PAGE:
There are some good things about this novel: there are some wonderful descriptive passages, particularly descriptions of the sea during the period when the protagonist is on a fishing boat. I thought of Moby Dick. A section about 15 pages long where a North Korean delegation visits a Texas ranch is laugh-aloud funny. The book as a whole has a certain imaginative, surreal zaniness.
That's about it. Basically, it's a trashy piece of work. Reading it is like reading the script of a B adventure movie. It follows the life of an orphan in North Korea who, through a series of unlikely events, comes to masquerade as a member of the elite. Outside of the descriptive passages mentioned, the prose is adequate to mediocre. The dialogue is stilted. The real problem has to do with plot and characterization. Both are totally subservient to building scenes. It's like one of those operas where the plot and characterization serve only to maneuver the singers onto the stage where they can emote beautifully. I think of I Puritani, written during the height of the fashion of mad scenes, where the heroine goes mad and sings a gorgeous aria, then, since one mad scene is good two must be better, recovers but suddenly goes mad again when she sees her boyfriend out riding with another woman, and finally regains her sanity - for the opera has a happy ending. But here there is no beautiful music. The Orphan Master's Son has not one, but two endings, both spuriously happy, one highly suitable for a grade B Hollywood adventure movie and the other for a grade B North Korean adventure movie.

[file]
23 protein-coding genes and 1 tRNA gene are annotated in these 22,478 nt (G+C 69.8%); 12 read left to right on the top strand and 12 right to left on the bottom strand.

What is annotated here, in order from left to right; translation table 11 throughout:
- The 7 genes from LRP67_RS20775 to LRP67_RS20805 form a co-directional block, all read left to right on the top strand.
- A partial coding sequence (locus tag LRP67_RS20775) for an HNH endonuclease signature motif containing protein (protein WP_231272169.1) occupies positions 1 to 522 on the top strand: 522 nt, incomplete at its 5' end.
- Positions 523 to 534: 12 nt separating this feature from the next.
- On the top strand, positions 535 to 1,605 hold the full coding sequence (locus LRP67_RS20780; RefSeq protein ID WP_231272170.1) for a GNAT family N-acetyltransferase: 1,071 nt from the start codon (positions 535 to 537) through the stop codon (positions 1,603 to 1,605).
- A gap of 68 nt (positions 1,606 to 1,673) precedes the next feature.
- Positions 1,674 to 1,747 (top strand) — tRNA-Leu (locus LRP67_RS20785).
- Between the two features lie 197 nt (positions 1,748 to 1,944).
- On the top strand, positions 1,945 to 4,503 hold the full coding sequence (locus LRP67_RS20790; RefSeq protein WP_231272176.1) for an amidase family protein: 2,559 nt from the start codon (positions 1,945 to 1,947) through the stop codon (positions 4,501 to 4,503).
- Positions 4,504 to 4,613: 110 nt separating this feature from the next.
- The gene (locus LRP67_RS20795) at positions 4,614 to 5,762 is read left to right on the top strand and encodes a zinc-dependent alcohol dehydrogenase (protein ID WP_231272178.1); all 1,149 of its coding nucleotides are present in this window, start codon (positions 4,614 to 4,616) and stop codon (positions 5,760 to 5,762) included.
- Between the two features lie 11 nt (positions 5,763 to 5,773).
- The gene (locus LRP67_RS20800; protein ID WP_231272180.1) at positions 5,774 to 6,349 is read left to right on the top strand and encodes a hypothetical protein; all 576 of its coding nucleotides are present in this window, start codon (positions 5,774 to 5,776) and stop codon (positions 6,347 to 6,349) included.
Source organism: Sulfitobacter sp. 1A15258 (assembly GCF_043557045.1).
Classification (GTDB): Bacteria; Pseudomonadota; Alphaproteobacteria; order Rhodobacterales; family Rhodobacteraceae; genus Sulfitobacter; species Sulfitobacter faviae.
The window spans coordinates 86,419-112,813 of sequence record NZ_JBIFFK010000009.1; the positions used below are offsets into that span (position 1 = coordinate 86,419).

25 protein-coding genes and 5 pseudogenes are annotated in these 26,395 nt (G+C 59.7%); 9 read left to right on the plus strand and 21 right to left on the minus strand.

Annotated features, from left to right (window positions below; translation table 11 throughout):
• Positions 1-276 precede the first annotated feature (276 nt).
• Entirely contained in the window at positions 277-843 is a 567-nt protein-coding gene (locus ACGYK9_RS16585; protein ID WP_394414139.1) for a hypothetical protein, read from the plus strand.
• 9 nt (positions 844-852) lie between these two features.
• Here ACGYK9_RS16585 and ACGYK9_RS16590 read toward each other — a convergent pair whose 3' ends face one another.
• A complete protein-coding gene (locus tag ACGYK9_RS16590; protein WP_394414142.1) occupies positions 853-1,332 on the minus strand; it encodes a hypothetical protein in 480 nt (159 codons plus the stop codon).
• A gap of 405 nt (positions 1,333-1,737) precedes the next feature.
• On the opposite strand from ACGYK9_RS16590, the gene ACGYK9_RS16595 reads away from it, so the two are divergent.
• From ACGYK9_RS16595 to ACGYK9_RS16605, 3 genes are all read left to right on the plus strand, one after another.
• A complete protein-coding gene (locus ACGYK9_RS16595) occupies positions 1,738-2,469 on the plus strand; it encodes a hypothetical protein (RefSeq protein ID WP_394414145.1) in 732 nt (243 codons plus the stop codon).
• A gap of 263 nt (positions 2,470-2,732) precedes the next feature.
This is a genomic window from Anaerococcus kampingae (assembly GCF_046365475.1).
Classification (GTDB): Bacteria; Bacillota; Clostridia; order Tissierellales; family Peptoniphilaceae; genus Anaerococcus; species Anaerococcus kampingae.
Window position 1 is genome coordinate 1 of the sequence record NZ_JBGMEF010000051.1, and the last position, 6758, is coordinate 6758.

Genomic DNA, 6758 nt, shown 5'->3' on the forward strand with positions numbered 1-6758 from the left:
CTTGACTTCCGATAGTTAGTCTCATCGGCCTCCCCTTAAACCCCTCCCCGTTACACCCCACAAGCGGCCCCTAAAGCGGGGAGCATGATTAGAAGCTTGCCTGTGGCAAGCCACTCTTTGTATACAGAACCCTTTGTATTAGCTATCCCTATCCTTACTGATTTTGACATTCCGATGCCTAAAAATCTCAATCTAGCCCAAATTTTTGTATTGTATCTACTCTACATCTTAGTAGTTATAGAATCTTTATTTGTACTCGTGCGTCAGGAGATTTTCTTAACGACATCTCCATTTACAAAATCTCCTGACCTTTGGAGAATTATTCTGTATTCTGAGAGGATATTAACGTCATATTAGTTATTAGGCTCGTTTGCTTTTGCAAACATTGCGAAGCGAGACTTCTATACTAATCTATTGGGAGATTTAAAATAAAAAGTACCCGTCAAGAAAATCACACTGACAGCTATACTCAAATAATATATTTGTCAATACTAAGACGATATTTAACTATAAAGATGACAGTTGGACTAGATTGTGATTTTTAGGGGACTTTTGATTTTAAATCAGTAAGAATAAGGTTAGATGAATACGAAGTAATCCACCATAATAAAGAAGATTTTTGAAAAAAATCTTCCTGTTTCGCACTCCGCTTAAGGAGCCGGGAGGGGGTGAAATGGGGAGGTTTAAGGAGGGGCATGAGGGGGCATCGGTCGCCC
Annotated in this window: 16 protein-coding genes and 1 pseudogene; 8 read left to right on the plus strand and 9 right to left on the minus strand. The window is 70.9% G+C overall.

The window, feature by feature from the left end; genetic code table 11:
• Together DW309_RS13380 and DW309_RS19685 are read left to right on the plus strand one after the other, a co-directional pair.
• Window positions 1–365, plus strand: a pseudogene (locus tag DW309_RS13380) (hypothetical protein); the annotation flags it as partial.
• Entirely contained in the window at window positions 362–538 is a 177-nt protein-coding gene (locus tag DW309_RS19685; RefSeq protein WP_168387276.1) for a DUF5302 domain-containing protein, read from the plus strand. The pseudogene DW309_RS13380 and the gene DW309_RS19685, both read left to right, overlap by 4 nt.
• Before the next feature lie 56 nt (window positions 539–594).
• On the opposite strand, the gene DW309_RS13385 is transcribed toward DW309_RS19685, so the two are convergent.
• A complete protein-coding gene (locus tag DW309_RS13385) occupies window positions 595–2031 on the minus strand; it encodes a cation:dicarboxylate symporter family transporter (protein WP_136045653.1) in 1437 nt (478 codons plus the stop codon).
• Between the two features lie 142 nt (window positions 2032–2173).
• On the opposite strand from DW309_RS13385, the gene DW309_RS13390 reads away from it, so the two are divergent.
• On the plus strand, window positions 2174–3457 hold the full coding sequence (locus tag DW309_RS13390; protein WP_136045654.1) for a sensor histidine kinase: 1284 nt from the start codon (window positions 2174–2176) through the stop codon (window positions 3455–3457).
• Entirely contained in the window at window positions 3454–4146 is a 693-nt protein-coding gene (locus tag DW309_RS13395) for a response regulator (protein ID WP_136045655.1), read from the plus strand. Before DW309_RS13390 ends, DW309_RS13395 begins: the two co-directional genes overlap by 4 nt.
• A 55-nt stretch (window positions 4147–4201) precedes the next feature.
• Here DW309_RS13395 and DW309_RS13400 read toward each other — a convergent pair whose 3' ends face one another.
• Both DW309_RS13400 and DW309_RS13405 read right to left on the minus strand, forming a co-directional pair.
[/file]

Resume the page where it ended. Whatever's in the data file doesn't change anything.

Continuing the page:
Note that there are several scenes of horrendous torture. Someone who would be uncomfortable with reading vivid torture should skip this book.
Someone trying to defend the plot and characterization might assert that life in a totalitarian regime is often arbitrary, and, as Michael Kundera has explored so movingly, under the pressure of constant police scrutiny, if you make up a story about yourself, or someone else makes it up, that is who you become. The problem in this book is that the manipulative plot and jerky characterization give no feeling of authenticity. I am no more convinced I have learned anything reliable about North Korea than I would be convinced I had learned about the settlement of the Great Plains form watching a spaghetti western or about Renaissance Scotland by attending a performance of Lucia di Lammermoor.
Several fine novels address the effect of authoritarian regimes on human fate and character from the inside with great insight and authenticity. Here are a few that come to mind: From nearby China, Soul Mountain by Gao Xingjian. Kundera’s The Unbearable Lightness of Being and other novels. The long-term consequences of oppression are thoughtfully portrayed in Antonio Muñoz Molina’s Sepharad and The Rings of Saturn and other novels by W. G. Sebald. Read one of them instead.
I don't keep current on American fiction, so I don't have any idea what the Pulitzer committee had to choose from last year, but, if there was nothing better than this, it was a bad year.